Hijinks highlight Kentwood’s kitsch

Everybody is familiar with the saying, “The show must go on”.  That is the main tenent behind Kentwood Players’ kitschy Farndale Avenue Housing Estate Townswomen’s Guild Dramatic Society Murder Mystery.  Each actress’s first character is that of one of the members of the Townswomen’s Guild, and the premise is that these ladies are going to be putting on a play, and along with the play, a fashion show, quiz and other Guild activities.  However, mayhem alights upon the guild leaving them short actors, which causes the remaining women to have to double up on parts and even enlist the stage manager to step into a role as well.  Short on cast and crew, hijinks ensue including wrong sound effects being played, flubbed lines, wrong set pieces and props, and mismatched costume changes.

There are some very funny moments, however a lot of laughs are missed because the Kentwood players are simply trying too hard to get the laugh.  In the second act there is an overly elaborate scene change involving every cast member and a couple of crew members coming out on stage and moving chairs around the stage and off the stage for what feels like ten minutes only to wind up with one chair in the middle where the cast plays musical chairs.  As soon as the music stops and the chair was claimed the rest of the chairs had to be fetched from off stage for everyone else to sit down before the action could resume.   In a play already filled with moments that held up the action – stopping right before the climax to award the winner of the intermission quiz for example – it felt odd to add one superfluously. Not to mention contradictory to the cast members begging forgiveness from the audience every time something went wrong and hurrying back to the action of the play.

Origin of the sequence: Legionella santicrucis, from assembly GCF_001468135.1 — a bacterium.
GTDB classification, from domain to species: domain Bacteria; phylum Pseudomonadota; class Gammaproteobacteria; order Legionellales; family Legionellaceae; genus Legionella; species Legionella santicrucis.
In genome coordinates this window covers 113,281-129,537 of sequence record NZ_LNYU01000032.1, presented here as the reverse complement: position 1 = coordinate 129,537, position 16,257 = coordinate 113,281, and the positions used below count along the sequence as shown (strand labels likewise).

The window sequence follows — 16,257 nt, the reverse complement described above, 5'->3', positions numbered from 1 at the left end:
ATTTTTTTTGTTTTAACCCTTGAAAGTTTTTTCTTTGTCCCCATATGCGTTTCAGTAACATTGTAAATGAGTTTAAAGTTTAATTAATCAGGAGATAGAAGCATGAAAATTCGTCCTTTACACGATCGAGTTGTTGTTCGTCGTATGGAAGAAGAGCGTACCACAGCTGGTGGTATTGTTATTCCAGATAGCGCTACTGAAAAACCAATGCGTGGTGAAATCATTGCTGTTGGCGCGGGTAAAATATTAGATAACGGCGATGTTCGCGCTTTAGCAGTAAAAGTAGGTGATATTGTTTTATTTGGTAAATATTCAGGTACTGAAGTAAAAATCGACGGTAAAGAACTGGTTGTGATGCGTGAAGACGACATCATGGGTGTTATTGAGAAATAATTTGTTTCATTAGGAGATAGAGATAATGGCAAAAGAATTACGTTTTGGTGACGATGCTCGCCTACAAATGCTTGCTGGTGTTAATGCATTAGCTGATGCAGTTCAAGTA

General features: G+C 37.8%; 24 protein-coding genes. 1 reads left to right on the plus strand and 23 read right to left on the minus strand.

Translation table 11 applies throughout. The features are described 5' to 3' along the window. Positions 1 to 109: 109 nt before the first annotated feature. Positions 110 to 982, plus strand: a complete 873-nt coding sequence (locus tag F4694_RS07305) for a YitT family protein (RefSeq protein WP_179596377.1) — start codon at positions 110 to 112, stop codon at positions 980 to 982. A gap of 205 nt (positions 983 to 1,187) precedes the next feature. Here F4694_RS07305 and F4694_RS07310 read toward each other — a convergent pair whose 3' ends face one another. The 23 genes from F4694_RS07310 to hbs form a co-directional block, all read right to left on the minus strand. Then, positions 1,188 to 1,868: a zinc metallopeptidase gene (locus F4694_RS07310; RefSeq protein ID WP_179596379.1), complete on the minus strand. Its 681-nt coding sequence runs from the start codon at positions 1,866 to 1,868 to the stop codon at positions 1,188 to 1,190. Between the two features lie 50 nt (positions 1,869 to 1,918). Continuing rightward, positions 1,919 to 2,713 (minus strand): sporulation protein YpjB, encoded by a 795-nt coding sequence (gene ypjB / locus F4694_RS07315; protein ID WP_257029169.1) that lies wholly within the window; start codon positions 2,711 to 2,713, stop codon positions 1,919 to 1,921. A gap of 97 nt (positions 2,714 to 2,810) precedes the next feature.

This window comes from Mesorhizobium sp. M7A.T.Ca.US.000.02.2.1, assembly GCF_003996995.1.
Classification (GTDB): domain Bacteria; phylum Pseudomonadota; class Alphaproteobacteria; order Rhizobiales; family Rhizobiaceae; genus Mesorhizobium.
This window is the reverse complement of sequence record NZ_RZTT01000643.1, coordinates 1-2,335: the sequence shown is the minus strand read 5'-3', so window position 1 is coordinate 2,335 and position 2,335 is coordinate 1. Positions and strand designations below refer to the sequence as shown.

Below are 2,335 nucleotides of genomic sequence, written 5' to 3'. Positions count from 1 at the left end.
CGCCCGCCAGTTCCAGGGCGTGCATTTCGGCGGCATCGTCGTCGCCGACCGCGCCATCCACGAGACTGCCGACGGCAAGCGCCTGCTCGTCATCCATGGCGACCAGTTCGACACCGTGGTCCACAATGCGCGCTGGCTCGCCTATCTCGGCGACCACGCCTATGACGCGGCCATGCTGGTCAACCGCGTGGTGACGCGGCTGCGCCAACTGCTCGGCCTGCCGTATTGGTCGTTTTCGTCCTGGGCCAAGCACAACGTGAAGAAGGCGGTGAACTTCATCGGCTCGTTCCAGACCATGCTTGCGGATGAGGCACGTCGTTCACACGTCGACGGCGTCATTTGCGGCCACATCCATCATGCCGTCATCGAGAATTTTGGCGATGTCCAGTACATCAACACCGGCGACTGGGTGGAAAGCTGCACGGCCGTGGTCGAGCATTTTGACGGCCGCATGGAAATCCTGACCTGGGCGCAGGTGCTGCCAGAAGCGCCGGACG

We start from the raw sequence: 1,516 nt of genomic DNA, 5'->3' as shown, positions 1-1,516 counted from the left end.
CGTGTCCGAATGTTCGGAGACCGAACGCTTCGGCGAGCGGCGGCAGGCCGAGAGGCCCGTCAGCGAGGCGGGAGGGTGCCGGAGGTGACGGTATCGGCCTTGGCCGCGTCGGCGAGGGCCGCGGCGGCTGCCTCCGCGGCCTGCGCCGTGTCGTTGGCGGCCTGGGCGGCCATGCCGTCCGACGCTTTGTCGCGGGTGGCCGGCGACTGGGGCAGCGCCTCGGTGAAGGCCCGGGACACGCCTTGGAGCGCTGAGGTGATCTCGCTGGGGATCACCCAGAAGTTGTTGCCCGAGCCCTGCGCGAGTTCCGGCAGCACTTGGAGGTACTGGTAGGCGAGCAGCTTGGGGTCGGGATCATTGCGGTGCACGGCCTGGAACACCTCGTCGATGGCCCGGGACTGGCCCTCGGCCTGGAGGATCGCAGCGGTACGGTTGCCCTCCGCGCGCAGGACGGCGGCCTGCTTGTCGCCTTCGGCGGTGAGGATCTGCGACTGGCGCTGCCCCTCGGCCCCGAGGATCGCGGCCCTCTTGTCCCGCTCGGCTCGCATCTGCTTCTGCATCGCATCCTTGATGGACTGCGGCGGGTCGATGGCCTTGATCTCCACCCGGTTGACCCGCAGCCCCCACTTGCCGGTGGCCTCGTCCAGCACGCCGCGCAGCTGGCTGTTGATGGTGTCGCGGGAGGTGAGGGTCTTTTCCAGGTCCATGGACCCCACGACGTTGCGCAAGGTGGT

While there was quite a bit of overacting, for the most part it fit with the play and was well received.  Jayne Hamil as Mrs. Phoebe Reece and Joanna Churgin as Mrs. Felicity Tramwell were each good and turned in memorable performances.  However, every role they played was the same character, just different names and costumes.  Shaina Zalma who played Ms. Thelma Greenwood did an excellent job differentiating between the characters she played and making them each unique.  It was not only refreshing to see the difference, but also provided some very funny moments when her Farndale character would “break character” out of exasperation.  A musical number between Zalma and Deborah Ishida, who played the stage manager standing in as the Inspector, highlighted Zalma’s finesse switching between her characters beautifully.  Was the play funny?  Yes.  Could it have been a lot funnier?  Definitely.  Sometimes less is more.